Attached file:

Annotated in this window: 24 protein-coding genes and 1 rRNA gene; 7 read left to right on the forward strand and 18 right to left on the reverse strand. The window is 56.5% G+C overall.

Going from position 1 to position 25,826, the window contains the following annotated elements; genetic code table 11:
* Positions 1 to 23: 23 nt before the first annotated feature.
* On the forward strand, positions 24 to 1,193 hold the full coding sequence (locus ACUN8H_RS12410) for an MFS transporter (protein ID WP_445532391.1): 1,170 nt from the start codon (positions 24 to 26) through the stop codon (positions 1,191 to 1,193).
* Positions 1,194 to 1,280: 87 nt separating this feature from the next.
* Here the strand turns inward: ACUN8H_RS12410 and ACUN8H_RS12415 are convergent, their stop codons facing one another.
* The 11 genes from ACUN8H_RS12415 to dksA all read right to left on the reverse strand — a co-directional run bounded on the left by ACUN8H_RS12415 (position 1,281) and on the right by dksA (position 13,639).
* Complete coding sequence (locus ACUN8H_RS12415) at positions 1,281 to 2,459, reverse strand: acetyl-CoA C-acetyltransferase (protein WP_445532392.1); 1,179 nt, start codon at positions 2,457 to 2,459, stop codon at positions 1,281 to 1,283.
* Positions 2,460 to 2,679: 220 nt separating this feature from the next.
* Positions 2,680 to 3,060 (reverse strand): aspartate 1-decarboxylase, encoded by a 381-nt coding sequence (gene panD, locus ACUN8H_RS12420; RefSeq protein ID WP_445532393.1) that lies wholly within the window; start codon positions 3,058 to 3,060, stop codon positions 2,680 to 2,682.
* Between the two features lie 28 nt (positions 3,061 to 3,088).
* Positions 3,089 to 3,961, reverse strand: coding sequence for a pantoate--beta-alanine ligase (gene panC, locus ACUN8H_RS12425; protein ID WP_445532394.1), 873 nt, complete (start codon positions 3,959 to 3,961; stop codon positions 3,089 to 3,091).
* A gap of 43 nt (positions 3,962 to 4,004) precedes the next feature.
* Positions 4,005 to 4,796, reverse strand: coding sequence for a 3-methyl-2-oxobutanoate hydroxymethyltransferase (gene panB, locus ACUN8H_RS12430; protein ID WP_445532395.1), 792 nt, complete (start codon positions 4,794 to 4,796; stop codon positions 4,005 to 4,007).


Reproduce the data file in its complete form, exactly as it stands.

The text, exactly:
Annotated in this window: 24 protein-coding genes and 1 rRNA gene; 7 read left to right on the forward strand and 18 right to left on the reverse strand. The window is 56.5% G+C overall.

Going from position 1 to position 25,826, the window contains the following annotated elements; genetic code table 11:
* Positions 1 to 23: 23 nt before the first annotated feature.
* On the forward strand, positions 24 to 1,193 hold the full coding sequence (locus ACUN8H_RS12410) for an MFS transporter (protein ID WP_445532391.1): 1,170 nt from the start codon (positions 24 to 26) through the stop codon (positions 1,191 to 1,193).
* Positions 1,194 to 1,280: 87 nt separating this feature from the next.
* Here the strand turns inward: ACUN8H_RS12410 and ACUN8H_RS12415 are convergent, their stop codons facing one another.
* The 11 genes from ACUN8H_RS12415 to dksA all read right to left on the reverse strand — a co-directional run bounded on the left by ACUN8H_RS12415 (position 1,281) and on the right by dksA (position 13,639).
* Complete coding sequence (locus ACUN8H_RS12415) at positions 1,281 to 2,459, reverse strand: acetyl-CoA C-acetyltransferase (protein WP_445532392.1); 1,179 nt, start codon at positions 2,457 to 2,459, stop codon at positions 1,281 to 1,283.
* Positions 2,460 to 2,679: 220 nt separating this feature from the next.
* Positions 2,680 to 3,060 (reverse strand): aspartate 1-decarboxylase, encoded by a 381-nt coding sequence (gene panD, locus ACUN8H_RS12420; RefSeq protein ID WP_445532393.1) that lies wholly within the window; start codon positions 3,058 to 3,060, stop codon positions 2,680 to 2,682.
* Between the two features lie 28 nt (positions 3,061 to 3,088).
* Positions 3,089 to 3,961, reverse strand: coding sequence for a pantoate--beta-alanine ligase (gene panC, locus ACUN8H_RS12425; protein ID WP_445532394.1), 873 nt, complete (start codon positions 3,959 to 3,961; stop codon positions 3,089 to 3,091).
* A gap of 43 nt (positions 3,962 to 4,004) precedes the next feature.
* Positions 4,005 to 4,796, reverse strand: coding sequence for a 3-methyl-2-oxobutanoate hydroxymethyltransferase (gene panB, locus ACUN8H_RS12430; protein ID WP_445532395.1), 792 nt, complete (start codon positions 4,794 to 4,796; stop codon positions 4,005 to 4,007).